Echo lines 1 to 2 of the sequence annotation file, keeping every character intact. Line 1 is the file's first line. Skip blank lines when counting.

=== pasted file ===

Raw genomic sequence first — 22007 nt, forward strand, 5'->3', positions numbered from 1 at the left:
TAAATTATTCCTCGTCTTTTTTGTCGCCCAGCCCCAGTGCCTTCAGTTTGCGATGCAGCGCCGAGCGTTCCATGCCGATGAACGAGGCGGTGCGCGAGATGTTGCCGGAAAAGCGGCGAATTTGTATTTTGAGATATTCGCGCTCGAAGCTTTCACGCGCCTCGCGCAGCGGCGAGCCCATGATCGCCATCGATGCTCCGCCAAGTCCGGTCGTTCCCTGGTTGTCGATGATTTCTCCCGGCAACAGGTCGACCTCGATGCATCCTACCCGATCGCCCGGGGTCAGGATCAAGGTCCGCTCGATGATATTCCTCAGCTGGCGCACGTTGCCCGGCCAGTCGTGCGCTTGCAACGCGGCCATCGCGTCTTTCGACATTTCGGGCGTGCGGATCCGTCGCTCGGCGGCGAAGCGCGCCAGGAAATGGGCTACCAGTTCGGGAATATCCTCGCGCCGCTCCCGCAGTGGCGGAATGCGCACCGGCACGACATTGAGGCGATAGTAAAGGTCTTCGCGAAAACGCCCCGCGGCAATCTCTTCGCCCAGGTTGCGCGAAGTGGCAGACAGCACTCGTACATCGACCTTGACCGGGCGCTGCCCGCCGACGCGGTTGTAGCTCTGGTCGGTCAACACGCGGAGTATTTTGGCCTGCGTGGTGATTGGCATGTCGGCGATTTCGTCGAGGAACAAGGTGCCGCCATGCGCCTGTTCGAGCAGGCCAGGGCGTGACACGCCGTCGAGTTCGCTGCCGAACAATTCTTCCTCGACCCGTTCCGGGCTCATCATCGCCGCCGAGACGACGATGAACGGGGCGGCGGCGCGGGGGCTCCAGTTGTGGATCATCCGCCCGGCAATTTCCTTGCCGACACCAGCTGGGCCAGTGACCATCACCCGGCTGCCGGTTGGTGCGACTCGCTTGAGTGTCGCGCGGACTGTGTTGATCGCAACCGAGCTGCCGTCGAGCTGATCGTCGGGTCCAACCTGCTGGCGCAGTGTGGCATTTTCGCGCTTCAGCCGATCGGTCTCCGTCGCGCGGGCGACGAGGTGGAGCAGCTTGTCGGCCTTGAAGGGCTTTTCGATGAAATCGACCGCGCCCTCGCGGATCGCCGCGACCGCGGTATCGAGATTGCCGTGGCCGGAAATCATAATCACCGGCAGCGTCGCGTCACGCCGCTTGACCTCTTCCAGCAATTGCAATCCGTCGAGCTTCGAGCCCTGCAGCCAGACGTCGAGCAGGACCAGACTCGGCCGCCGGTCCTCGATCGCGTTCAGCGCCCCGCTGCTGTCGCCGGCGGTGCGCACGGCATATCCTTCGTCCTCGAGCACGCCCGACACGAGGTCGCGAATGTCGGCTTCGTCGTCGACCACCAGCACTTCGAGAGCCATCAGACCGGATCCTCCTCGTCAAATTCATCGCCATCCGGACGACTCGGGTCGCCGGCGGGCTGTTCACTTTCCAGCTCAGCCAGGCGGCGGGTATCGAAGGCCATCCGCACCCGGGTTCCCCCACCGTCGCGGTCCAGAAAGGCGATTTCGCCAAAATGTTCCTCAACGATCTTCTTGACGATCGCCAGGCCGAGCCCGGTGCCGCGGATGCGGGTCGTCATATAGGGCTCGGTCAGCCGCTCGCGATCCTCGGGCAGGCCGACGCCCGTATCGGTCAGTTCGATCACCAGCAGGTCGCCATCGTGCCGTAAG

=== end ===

Raw genomic sequence first — 22007 nt, forward strand, 5'->3', positions numbered from 1 at the left:
TAAATTATTCCTCGTCTTTTTTGTCGCCCAGCCCCAGTGCCTTCAGTTTGCGATGCAGCGCCGAGCGTTCCATGCCGATGAACGAGGCGGTGCGCGAGATGTTGCCGGAAAAGCGGCGAATTTGTATTTTGAGATATTCGCGCTCGAAGCTTTCACGCGCCTCGCGCAGCGGCGAGCCCATGATCGCCATCGATGCTCCGCCAAGTCCGGTCGTTCCCTGGTTGTCGATGATTTCTCCCGGCAACAGGTCGACCTCGATGCATCCTACCCGATCGCCCGGGGTCAGGATCAAGGTCCGCTCGATGATATTCCTCAGCTGGCGCACGTTGCCCGGCCAGTCGTGCGCTTGCAACGCGGCCATCGCGTCTTTCGACATTTCGGGCGTGCGGATCCGTCGCTCGGCGGCGAAGCGCGCCAGGAAATGGGCTACCAGTTCGGGAATATCCTCGCGCCGCTCCCGCAGTGGCGGAATGCGCACCGGCACGACATTGAGGCGATAGTAAAGGTCTTCGCGAAAACGCCCCGCGGCAATCTCTTCGCCCAGGTTGCGCGAAGTGGCAGACAGCACTCGTACATCGACCTTGACCGGGCGCTGCCCGCCGACGCGGTTGTAGCTCTGGTCGGTCAACACGCGGAGTATTTTGGCCTGCGTGGTGATTGGCATGTCGGCGATTTCGTCGAGGAACAAGGTGCCGCCATGCGCCTGTTCGAGCAGGCCAGGGCGTGACACGCCGTCGAGTTCGCTGCCGAACAATTCTTCCTCGACCCGTTCCGGGCTCATCATCGCCGCCGAGACGACGATGAACGGGGCGGCGGCGCGGGGGCTCCAGTTGTGGATCATCCGCCCGGCAATTTCCTTGCCGACACCAGCTGGGCCAGTGACCATCACCCGGCTGCCGGTTGGTGCGACTCGCTTGAGTGTCGCGCGGACTGTGTTGATCGCAACCGAGCTGCCGTCGAGCTGATCGTCGGGTCCAACCTGCTGGCGCAGTGTGGCATTTTCGCGCTTCAGCCGATCGGTCTCCGTCGCGCGGGCGACGAGGTGGAGCAGCTTGTCGGCCTTGAAGGGCTTTTCGATGAAATCGACCGCGCCCTCGCGGATCGCCGCGACCGCGGTATCGAGATTGCCGTGGCCGGAAATCATAATCACCGGCAGCGTCGCGTCACGCCGCTTGACCTCTTCCAGCAATTGCAATCCGTCGAGCTTCGAGCCCTGCAGCCAGACGTCGAGCAGGACCAGACTCGGCCGCCGGTCCTCGATCGCGTTCAGCGCCCCGCTGCTGTCGCCGGCGGTGCGCACGGCATATCCTTCGTCCTCGAGCACGCCCGACACGAGGTCGCGAATGTCGGCTTCGTCGTCGACCACCAGCACTTCGAGAGCCATCAGACCGGATCCTCCTCGTCAAATTCATCGCCATCCGGACGACTCGGGTCGCCGGCGGGCTGTTCACTTTCCAGCTCAGCCAGGCGGCGGGTATCGAAGGCCATCCGCACCCGGGTTCCCCCACCGTCGCGGTCCAGAAAGGCGATTTCGCCAAAATGTTCCTCAACGATCTTCTTGACGATCGCCAGGCCGAGCCCGGTGCCGCGGATGCGGGTCGTCATATAGGGCTCGGTCAGCCGCTCGCGATCCTCGGGCAGGCCGACGCCCGTATCGGTCAGTTCGATCACCAGCAGGTCGCCATCGTGCCGTAAG